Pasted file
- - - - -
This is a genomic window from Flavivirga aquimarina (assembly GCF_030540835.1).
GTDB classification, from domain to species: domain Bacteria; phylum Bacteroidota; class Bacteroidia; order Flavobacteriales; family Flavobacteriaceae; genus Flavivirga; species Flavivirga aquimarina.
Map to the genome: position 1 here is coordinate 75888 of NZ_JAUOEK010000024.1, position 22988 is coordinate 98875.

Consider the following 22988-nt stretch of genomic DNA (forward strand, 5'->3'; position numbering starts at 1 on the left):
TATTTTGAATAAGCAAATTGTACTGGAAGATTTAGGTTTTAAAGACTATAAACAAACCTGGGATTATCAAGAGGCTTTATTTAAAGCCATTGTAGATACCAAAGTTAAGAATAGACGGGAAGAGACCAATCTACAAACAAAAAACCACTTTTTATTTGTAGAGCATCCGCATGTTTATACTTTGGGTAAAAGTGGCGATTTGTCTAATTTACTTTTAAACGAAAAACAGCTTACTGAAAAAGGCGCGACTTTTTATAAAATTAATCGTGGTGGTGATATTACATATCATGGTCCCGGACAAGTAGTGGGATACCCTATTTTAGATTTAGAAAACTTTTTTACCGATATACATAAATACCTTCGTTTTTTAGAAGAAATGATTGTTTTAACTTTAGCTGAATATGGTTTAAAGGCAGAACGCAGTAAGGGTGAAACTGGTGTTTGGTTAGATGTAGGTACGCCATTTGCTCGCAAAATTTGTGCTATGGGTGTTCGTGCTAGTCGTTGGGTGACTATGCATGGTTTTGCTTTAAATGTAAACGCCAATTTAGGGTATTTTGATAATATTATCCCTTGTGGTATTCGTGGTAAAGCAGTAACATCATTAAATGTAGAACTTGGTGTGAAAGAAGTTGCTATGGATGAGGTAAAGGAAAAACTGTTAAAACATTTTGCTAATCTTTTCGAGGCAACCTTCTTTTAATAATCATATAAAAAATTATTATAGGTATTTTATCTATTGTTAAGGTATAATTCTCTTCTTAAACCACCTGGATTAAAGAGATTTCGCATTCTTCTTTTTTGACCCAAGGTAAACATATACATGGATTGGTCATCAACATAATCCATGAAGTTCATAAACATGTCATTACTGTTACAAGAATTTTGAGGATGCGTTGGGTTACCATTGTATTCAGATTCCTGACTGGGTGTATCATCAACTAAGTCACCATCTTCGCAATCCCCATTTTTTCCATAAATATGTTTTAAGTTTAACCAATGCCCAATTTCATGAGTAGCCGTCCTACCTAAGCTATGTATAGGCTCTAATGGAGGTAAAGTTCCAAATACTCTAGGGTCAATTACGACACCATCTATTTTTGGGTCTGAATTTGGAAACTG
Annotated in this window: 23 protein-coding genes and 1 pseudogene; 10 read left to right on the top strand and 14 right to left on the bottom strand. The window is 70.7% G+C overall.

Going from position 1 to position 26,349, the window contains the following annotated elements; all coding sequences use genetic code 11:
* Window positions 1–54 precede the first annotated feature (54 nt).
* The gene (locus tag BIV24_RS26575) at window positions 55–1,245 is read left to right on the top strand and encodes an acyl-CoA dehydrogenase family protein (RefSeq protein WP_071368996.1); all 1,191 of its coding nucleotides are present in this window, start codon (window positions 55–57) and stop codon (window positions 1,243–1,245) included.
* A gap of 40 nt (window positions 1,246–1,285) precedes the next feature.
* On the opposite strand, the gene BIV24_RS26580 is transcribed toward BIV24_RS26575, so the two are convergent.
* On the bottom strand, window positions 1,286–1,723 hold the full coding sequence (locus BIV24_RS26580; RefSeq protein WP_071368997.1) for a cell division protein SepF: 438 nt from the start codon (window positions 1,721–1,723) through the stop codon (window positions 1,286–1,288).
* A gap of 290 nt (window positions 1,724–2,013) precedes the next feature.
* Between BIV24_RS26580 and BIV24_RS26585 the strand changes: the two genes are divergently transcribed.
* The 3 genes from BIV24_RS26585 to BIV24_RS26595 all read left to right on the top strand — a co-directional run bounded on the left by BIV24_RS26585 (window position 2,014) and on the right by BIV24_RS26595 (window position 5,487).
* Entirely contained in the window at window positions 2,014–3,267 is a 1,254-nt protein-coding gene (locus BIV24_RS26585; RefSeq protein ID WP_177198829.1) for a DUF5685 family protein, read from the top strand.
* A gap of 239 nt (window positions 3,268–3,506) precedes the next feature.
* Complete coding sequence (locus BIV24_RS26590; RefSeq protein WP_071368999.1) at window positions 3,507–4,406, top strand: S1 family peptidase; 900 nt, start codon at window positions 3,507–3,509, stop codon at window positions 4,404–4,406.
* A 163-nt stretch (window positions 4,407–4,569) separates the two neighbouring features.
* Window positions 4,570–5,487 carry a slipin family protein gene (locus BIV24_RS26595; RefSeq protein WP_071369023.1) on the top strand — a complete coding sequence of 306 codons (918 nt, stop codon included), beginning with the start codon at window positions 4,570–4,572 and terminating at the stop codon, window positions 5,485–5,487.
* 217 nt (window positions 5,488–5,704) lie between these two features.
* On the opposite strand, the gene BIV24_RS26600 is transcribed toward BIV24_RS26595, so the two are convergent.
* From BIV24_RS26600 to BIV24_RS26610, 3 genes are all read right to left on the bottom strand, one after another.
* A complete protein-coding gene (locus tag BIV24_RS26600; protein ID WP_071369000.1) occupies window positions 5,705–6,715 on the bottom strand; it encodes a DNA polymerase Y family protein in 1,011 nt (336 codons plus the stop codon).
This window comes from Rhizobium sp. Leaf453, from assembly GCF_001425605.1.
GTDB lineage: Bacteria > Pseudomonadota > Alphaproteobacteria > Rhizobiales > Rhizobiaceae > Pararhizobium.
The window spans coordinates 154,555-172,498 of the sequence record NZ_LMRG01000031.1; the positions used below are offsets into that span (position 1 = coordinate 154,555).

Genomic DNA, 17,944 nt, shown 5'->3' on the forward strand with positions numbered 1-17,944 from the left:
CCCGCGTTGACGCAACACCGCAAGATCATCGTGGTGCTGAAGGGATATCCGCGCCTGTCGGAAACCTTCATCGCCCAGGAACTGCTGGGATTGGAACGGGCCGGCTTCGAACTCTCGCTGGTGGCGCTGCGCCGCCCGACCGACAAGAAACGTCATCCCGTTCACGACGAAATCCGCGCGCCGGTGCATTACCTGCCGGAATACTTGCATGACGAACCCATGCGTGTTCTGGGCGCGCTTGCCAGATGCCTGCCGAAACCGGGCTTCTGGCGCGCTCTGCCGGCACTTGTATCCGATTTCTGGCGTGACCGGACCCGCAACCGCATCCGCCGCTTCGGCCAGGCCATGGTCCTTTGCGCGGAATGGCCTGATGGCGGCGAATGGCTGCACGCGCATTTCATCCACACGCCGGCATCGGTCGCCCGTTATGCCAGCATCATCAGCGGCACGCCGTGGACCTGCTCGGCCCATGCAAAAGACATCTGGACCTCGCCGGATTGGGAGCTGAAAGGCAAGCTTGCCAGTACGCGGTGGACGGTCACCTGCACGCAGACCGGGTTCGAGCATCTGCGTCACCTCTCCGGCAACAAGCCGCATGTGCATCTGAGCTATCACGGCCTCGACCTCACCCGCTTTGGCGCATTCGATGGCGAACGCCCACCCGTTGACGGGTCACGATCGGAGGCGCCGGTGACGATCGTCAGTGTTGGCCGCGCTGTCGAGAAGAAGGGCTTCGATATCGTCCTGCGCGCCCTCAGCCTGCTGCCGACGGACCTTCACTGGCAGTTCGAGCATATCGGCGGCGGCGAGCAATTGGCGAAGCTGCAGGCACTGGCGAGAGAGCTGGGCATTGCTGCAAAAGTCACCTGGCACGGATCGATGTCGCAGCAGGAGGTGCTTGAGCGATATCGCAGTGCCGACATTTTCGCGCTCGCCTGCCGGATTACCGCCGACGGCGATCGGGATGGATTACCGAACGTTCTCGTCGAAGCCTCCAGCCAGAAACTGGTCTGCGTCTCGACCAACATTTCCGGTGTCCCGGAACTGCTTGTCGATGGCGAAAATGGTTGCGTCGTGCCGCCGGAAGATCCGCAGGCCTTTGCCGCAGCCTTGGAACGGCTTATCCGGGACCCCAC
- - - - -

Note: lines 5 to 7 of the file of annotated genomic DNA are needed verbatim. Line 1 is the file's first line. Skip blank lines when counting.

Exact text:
TATTTTGAATAAGCAAATTGTACTGGAAGATTTAGGTTTTAAAGACTATAAACAAACCTGGGATTATCAAGAGGCTTTATTTAAAGCCATTGTAGATACCAAAGTTAAGAATAGACGGGAAGAGACCAATCTACAAACAAAAAACCACTTTTTATTTGTAGAGCATCCGCATGTTTATACTTTGGGTAAAAGTGGCGATTTGTCTAATTTACTTTTAAACGAAAAACAGCTTACTGAAAAAGGCGCGACTTTTTATAAAATTAATCGTGGTGGTGATATTACATATCATGGTCCCGGACAAGTAGTGGGATACCCTATTTTAGATTTAGAAAACTTTTTTACCGATATACATAAATACCTTCGTTTTTTAGAAGAAATGATTGTTTTAACTTTAGCTGAATATGGTTTAAAGGCAGAACGCAGTAAGGGTGAAACTGGTGTTTGGTTAGATGTAGGTACGCCATTTGCTCGCAAAATTTGTGCTATGGGTGTTCGTGCTAGTCGTTGGGTGACTATGCATGGTTTTGCTTTAAATGTAAACGCCAATTTAGGGTATTTTGATAATATTATCCCTTGTGGTATTCGTGGTAAAGCAGTAACATCATTAAATGTAGAACTTGGTGTGAAAGAAGTTGCTATGGATGAGGTAAAGGAAAAACTGTTAAAACATTTTGCTAATCTTTTCGAGGCAACCTTCTTTTAATAATCATATAAAAAATTATTATAGGTATTTTATCTATTGTTAAGGTATAATTCTCTTCTTAAACCACCTGGATTAAAGAGATTTCGCATTCTTCTTTTTTGACCCAAGGTAAACATATACATGGATTGGTCATCAACATAATCCATGAAGTTCATAAACATGTCATTACTGTTACAAGAATTTTGAGGATGCGTTGGGTTACCATTGTATTCAGATTCCTGACTGGGTGTATCATCAACTAAGTCACCATCTTCGCAATCCCCATTTTTTCCATAAATATGTTTTAAGTTTAACCAATGCCCAATTTCATGAGTAGCCGTCCTACCTAAGCTATGTATAGGCTCTAATGGAGGTAAAGTTCCAAATACTCTAGGGTCAATTACGACACCATCTATTTTTGGGTCTGAATTTGGAAACTG
Annotated in this window: 23 protein-coding genes and 1 pseudogene; 10 read left to right on the top strand and 14 right to left on the bottom strand. The window is 70.7% G+C overall.

Going from position 1 to position 26,349, the window contains the following annotated elements; all coding sequences use genetic code 11: